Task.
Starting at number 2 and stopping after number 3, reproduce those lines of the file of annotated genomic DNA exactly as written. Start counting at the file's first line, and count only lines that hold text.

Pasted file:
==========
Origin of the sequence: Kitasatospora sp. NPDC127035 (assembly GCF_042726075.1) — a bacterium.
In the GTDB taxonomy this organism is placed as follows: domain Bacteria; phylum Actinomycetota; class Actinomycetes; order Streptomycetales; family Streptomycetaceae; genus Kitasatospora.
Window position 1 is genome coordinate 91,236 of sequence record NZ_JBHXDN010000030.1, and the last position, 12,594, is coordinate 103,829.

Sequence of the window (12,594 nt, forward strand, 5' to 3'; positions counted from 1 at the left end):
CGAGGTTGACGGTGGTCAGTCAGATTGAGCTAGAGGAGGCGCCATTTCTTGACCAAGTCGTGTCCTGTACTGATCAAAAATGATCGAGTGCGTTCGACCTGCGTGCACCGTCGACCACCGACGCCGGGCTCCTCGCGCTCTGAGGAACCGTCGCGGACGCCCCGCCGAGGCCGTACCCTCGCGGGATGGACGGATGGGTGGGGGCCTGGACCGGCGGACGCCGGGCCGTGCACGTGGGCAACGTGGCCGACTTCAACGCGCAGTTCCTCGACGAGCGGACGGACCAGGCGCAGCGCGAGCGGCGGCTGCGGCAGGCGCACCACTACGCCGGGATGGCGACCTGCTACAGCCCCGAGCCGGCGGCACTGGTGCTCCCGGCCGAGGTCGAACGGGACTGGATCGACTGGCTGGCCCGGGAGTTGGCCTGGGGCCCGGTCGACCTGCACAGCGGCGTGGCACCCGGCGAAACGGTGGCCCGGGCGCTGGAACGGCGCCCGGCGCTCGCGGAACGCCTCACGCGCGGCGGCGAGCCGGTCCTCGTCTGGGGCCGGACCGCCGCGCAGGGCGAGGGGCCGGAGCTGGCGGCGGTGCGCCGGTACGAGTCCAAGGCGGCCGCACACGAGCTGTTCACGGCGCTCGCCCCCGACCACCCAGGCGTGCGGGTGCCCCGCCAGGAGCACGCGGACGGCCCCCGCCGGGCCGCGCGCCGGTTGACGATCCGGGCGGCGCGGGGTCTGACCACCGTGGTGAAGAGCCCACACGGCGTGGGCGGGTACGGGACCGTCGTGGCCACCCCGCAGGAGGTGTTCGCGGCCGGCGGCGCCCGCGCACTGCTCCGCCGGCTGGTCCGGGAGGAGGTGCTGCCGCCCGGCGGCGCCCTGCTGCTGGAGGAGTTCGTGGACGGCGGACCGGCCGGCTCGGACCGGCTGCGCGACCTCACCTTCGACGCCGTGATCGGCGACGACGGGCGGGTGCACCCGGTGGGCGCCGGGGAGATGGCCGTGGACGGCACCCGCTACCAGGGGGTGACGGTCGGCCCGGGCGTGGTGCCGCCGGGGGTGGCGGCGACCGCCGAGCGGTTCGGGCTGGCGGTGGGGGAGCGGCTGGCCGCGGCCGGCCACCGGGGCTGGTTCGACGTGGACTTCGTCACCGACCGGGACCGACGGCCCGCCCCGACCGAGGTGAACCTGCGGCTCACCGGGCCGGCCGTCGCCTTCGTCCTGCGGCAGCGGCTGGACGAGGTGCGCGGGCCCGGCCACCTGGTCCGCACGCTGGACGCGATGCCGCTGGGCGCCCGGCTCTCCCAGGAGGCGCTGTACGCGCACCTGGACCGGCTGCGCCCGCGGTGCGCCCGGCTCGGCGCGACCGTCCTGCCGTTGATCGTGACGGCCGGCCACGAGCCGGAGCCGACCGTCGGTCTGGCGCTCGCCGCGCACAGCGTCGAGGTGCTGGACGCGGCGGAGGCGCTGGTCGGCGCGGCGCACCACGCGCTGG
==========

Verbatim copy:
In the GTDB taxonomy this organism is placed as follows: domain Bacteria; phylum Actinomycetota; class Actinomycetes; order Streptomycetales; family Streptomycetaceae; genus Kitasatospora.
Window position 1 is genome coordinate 91,236 of sequence record NZ_JBHXDN010000030.1, and the last position, 12,594, is coordinate 103,829.